data sharing, and failing to adapt to the constantly technologically changing marketplace. Indeed, many technologically driven marketplaces that have formed in the decades since some of these trade agreements were made have essentially no governance or language in international mandates, leaving these agreements outdated by years and years, and rendering them impotent in many international marketplaces. Also, to say that the American government should remove itself entirely from many of these negotiations, as Bernie had suggested, is a naive and unsubstantiated stance that would prevent American say in necessary trade discussions. If Americans do not ensure a seat at the table of international discussion, the rules of modern global trade will be made without American interests at stake. International trade policy, contrary to apparent Democratic understandings, actually presents itself as a critical and necessary opportunity for Democrats to not reject all trade discussion, but to ensure that such agreements are made with recognition of the working class in America, and an effort domestically to offset these costs. While many of the jobs lost to the globalization are unrestorable, the necessity of new educational and training programs for disenfranchised workers could easily become a crux of Democratic trade policy, working to offset employment externalities of international trade through domestically led programs. Thus, Democrats need to form some sort of coherent plan to not only remain engaged in, but also to lead the global discussion of newly forming trade deals, while not neglecting those Americans who will be hurt in the process. Global cooperation is unavoidable, and the continued proliferation of globalization is something that Democrats need to address sooner rather than later, and to their advantage: a constructive message about making trade deals at large better for the United States can be made inclusive to all classes, with the right communications strategy and policy layout. Trump’s proposed isolationism and economic nationalism is not productive, and while it rhetorically appeals to his supporters, is not a sustainable, long-term solution to the current trends of globalization. But the Democrats — and non-isolationist Republicans — need to vocally step into this vacancy and provide tangible solutions for those groups that will be negatively impacted in the process. This needs to be done while working to make trade and global cooperation better for the United States at large in a humane and productive set of trade policies.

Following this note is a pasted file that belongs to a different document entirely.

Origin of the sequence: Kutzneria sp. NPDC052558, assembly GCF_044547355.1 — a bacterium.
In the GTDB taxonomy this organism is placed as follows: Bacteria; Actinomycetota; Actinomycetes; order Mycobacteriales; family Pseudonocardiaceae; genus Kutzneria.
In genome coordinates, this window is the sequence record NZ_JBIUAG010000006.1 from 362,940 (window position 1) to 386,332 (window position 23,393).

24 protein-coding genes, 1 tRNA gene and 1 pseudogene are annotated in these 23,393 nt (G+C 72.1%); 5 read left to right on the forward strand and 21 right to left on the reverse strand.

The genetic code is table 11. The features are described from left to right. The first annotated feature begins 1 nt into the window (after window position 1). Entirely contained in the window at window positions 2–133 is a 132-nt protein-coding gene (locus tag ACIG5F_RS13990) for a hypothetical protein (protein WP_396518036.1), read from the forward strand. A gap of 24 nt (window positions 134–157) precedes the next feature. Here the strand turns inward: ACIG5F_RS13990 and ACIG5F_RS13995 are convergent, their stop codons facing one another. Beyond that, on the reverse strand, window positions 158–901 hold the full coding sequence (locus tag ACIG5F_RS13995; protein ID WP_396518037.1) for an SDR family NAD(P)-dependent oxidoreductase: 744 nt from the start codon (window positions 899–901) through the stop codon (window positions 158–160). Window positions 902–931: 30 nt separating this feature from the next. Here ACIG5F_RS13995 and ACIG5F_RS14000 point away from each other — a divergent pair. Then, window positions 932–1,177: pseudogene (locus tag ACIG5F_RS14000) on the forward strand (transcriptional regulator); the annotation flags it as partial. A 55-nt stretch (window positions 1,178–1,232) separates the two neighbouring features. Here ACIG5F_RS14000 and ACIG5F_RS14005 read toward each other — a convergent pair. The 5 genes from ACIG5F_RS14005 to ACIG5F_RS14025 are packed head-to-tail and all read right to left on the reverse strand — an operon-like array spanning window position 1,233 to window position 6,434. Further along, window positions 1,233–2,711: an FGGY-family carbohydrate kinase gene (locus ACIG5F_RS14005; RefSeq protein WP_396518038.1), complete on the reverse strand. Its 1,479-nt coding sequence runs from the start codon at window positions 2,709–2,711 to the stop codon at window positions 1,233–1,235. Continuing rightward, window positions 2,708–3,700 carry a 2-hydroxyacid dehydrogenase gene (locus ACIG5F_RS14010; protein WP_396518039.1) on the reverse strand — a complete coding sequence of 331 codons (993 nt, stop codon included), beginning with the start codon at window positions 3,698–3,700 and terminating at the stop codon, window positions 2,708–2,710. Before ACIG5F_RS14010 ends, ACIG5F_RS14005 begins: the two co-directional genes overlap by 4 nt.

PENN DEMOCRATS ERIN FARRELL is a College junior and the vice president of Penn Democrats.

TOE THE LINE examines issues from two different sides. Both Penn Democrats and College Republicans argue why their collective positions on major political issues is best for the country. MICHAEL BOGDANOS is a College sophomore and a co-chair of the College Republicans Editorial Board.


In defense of free trade COLLEGE REPUBLICANS The rise in free trade throughout the past half-century has been a vehicle for profound economic progress. Despite the increase in popular support for tariffs and protectionism, encouraging trade remains the best framework for United States foreign economic policy. Behind the upsurge in protectionism is the loss of manufacturing jobs. Prominent politicians have tapped into these workers’ fears, blaming job loss on terrible trade deals and foreign boogeymen. But stopping trade and imposing tariffs will not bring back jobs. The idea that free trade agreements have enabled foreign boogeyman to steal American manufacturing jobs is simply in direct violation of the facts. There is no evidence that imports are the primary driver of manufacturing job loss, or even that the manufacturing sector itself is in jeopardy. Manufacturing jobs, as a percentage of the American workforce, have been declining since the late 1940s. They have been dropping in terms of sheer numbers since 1979, significantly before North American Free Trade Agreement and the World Trade Organization. At the same time, the United States has remained the world’s second largest manufacturer, producing 17.2 percent of global output. In other words, for nearly a century, American manufacturing has remained globally competitive while steadily decreasing the number of workers they employ. Why? Because increases in productivity have allowed firms to produce the same levels of output with significantly fewer employees. Even the most pessimistic studies concede a limited connection between trade and job loss — the American Economics Review, for example, attributed only a quarter of the decline in manufacturing employment to import competition. A more recent study from Ball State University pins 90 percent of the decline to productivity increases. If this decline has been steady and protracted, why do so many Americans suddenly feel abandoned and betrayed by globalization? It comes down to a disturbing lack of labor dynamism. While the rise and fall of various sectors and businesses is, and always has been, an integral part of the ebb and flow of a market economy, the United States has recently struggled to retrain and relocate employees from old industries into new and innovative ones. Ironically, protectionists have capitalized on this struggle (and the ensuing distrust of the American economy) to push an economic policy that would only worsen the symptoms. More specifically, turning away from free trade would enact more damage to the